Full paper: The_Secret_Links_Between_the_Rosicrucian.pdf

1 Minute Trailer
Latin verses confirm Francis Bacon as our Secret Shakespeare

Secret Bacon-Shakespeare Links – Bacon Verses, Shakespeare First Folio & The Stratford Monument

The Smoking Gun

by A. Phoenix.

Francis Bacon and his Unique Copy of the 1587 edition of Holinshed’s Chronicles
with Marginal Annotations in his own hand alongside passages used for
his Shakespeare Plays
The Smoking Gun of the True Authorship of the Shakespeare Works


Full paper: FINAL-HOLINSHED.pdf

2 Minute Trailer – Where is ‘Shakespeare’s Holinshed’?

The Smoking Gun of the Shakespeare Authorship Question – Bacon’s copy of Shakespeare’s Holinshed

Critical Insights of Two Oxfordian Books.

by A. Phoenix.



J. Thomas Looney originated the fallacious Oxfordian theory that Edward de Vere, seventeenth Earl of Oxford (1550-1604) was the true author of nearly all the Shakespeare poems and plays in his work “Shakespeare Identified” in Edward de Vere the seventeenth Earl of Oxford first published in 1920. The whole Oxfordian theory and all subsequent Oxfordian works are based upon and built from this publication right up to the present day. To mark its centenary The De Vere Society devoted the issue of its 2020 quarterly newsletter to whom it described as their ‘founding father’ J. Thomas Looney and his much-vaunted seminal work. The same year The Oxford Shakespeare Fellowship announced a new centenary edition of Shakespeare Identified edited by James A. Warren, which, without a trace of irony we are informed, ‘remains the most revolutionary book on Shakespeare ever written.’ Perhaps only Oxfordians could make such a grandiose claim for a book written without any bibliographical apparatus-without footnotes or references, nor a bibliography



Charles Beauclerk A Descendant of Edward de Vere, Seventeenth Earl of Oxford, the Founder and President of the De Vere Society

The leading light of the Oxfordian movement Charles Francis Topham de Vere Beauclerk (b. 1965), Earl of Burford, is heir apparent to Murray Beauclerk, fourteenth Duke of St Albans and is descended from Charles Beauclerk, the first Duke of St. Albans, the illegitimate son of Charles II and Nell Gwynne. He was educated at Eton College and Sherborne school before moving up to Hertford College, Oxford. Through his father he is related to Edward de Vere, seventeenth Earl of Oxford.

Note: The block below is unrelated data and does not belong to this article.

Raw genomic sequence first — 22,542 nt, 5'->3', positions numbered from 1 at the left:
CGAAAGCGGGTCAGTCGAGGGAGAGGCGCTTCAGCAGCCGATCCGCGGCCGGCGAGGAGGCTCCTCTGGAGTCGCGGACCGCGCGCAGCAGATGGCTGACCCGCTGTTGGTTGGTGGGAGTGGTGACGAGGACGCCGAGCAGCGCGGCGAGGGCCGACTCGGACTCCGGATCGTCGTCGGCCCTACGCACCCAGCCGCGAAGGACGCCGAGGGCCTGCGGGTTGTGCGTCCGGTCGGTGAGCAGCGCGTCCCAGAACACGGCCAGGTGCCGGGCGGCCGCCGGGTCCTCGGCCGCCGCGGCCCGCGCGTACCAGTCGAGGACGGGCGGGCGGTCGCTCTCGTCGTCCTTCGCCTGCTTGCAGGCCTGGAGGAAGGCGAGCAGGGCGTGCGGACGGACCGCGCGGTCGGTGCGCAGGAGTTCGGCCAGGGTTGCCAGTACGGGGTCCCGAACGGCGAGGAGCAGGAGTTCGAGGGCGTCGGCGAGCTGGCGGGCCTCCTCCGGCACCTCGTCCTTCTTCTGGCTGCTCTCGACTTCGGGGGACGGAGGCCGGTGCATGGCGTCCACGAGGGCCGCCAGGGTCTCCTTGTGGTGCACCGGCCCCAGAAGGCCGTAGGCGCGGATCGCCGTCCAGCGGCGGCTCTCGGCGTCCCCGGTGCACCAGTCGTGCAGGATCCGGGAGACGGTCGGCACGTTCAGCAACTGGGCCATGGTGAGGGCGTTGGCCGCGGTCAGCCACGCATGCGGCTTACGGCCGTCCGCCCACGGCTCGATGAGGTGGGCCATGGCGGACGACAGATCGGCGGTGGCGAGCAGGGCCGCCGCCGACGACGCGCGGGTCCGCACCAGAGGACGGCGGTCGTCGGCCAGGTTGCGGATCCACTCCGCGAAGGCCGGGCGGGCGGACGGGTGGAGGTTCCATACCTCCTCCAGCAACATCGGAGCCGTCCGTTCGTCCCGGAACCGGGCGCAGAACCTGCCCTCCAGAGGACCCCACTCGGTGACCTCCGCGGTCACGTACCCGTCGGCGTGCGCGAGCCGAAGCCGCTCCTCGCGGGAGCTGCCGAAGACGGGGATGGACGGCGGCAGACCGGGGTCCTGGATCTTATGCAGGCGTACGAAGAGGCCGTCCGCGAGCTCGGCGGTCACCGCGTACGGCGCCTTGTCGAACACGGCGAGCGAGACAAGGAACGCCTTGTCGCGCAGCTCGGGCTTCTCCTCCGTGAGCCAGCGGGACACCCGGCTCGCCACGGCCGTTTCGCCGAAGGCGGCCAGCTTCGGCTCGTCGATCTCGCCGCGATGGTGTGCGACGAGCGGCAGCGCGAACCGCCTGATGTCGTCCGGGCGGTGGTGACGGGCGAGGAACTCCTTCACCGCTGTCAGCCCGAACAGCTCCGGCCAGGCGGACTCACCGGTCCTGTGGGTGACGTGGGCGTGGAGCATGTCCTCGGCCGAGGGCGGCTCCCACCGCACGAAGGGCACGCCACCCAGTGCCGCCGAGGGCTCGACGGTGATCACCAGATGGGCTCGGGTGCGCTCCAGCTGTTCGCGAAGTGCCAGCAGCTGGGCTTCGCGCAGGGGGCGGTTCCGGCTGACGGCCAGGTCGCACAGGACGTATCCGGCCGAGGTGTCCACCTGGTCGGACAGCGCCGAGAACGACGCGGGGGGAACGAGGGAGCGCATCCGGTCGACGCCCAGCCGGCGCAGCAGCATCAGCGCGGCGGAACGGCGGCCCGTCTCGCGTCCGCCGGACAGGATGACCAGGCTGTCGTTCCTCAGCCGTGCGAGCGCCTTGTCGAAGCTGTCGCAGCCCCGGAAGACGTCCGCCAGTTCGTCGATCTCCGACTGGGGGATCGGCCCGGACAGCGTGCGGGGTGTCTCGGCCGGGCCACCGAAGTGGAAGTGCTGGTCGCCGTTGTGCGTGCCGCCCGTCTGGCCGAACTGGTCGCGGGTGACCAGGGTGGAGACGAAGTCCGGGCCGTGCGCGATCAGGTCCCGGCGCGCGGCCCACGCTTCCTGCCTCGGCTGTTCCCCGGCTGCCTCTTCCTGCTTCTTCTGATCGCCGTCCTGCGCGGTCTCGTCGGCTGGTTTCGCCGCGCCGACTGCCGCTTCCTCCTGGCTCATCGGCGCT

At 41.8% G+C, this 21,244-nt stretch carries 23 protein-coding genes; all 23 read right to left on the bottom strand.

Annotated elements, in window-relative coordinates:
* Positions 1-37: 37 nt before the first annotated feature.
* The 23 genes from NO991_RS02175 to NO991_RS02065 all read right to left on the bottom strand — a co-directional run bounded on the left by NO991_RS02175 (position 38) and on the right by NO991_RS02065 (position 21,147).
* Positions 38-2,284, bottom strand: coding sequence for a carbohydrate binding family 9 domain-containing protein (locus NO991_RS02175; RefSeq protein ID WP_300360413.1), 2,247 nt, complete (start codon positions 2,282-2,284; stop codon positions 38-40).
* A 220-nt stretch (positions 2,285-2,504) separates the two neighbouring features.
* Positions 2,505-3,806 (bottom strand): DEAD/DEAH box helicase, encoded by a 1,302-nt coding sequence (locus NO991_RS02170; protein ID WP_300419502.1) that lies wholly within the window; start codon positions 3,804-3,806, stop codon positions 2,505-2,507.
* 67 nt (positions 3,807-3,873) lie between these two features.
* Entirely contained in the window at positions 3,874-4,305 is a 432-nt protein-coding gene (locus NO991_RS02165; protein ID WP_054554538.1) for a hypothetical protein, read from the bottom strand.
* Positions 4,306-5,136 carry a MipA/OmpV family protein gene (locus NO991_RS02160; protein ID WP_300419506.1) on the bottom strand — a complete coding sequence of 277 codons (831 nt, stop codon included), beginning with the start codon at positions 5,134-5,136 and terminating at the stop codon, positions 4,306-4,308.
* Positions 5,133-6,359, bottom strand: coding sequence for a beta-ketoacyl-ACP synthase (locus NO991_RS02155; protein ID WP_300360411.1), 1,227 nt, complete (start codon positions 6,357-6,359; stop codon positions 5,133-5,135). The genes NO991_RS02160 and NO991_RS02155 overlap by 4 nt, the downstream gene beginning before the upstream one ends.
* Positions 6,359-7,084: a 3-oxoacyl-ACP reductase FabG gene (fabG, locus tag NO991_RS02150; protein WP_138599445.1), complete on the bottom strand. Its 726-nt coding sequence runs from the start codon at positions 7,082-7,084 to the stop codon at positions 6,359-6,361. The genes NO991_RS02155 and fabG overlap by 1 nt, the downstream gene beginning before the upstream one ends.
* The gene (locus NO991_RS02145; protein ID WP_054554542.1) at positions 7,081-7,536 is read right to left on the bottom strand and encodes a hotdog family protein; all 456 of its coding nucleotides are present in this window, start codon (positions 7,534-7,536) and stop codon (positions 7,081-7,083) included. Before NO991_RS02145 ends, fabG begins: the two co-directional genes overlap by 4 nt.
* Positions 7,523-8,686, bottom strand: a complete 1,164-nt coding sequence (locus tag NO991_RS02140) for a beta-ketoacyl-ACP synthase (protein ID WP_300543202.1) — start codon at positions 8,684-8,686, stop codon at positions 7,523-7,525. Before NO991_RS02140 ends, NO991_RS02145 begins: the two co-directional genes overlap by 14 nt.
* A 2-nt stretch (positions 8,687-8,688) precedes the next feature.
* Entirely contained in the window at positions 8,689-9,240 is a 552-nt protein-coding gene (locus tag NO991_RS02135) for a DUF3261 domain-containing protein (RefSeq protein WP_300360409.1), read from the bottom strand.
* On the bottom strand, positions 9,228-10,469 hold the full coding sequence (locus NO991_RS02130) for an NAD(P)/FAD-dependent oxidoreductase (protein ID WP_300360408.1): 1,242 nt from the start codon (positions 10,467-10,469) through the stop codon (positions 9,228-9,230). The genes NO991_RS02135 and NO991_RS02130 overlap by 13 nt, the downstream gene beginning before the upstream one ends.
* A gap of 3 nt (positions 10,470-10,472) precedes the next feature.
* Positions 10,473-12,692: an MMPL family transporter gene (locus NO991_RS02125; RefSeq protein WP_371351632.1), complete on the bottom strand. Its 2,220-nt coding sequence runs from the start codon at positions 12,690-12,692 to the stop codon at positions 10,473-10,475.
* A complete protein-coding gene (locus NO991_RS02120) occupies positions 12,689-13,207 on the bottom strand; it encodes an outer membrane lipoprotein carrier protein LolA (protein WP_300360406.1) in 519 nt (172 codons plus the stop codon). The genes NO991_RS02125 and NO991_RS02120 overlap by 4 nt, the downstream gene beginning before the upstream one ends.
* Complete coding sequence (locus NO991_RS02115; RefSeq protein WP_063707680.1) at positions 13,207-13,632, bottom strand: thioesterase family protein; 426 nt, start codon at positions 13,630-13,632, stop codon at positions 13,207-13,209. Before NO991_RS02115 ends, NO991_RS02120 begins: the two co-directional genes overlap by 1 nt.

He is the Founder and President of the De Vere Society, former President of the Shakespeare Oxford Society, and trustee of the Shakespeare Authorship Trust.


The Martrydom of Francis Bacon by Alfred Dodd


Despite the historic reality  there  are writers who still to this day that ignore the historical facts and out of ignorance, maybe jealousy, maintain that Bacon was guilty of bribery and prefer not to correct themselves. It is ironic that Edward Coke a long time nemesis of Francis Bacon, wrote : “The Slander of a dead man is a living fault,” when he had slandered Francis Bacon many times while both were alive.
In Alfred Dodd’s book, The Martrydom of Francis Bacon : he clears Bacon’s name from the false bribery charges that Bacon HAD to plead guilty to in order to save King James from political turmoil. This book delves into the narrative account that led to Bacon’s 1621 impeachment as Chancellor of England. Bacon was a man of Honor and Integrity and because of his unjust impeachment this may have contributed to being another reason why he chose to remain anonymous when the Shakespeare First Folio came out 2 years later in 1623.
The Martyrdom of Francis Bacon along with the Nieves Mathews, seminal ” Francis Bacon History of a Character Assassination” nmathewsbook vindicate Bacon’s innocence.
Sirbacon.org also would like to thank Dr. John Torbert, for his dedication and contribution in digitizing the Martyrdom book.

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Challenging the Lie in a Free Society: Even in Shakespeare Authorship Studies?

by Christina G. Waldman

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My late friend Sam had two favorite authors, William Butler Yeats and Alexandr Solzhenitsyn. The latter wrote One Day in the Life of Ivan Denisovich and The Gulag Archipelago. I have not read the latter, but the former was memorable. Solzhenitsyn’s essay, “Live Not by Lies,” was published February 12, 1974, the day after he was exiled from Russia. In it, he urges people to “never knowingly support lies.” Read more…>>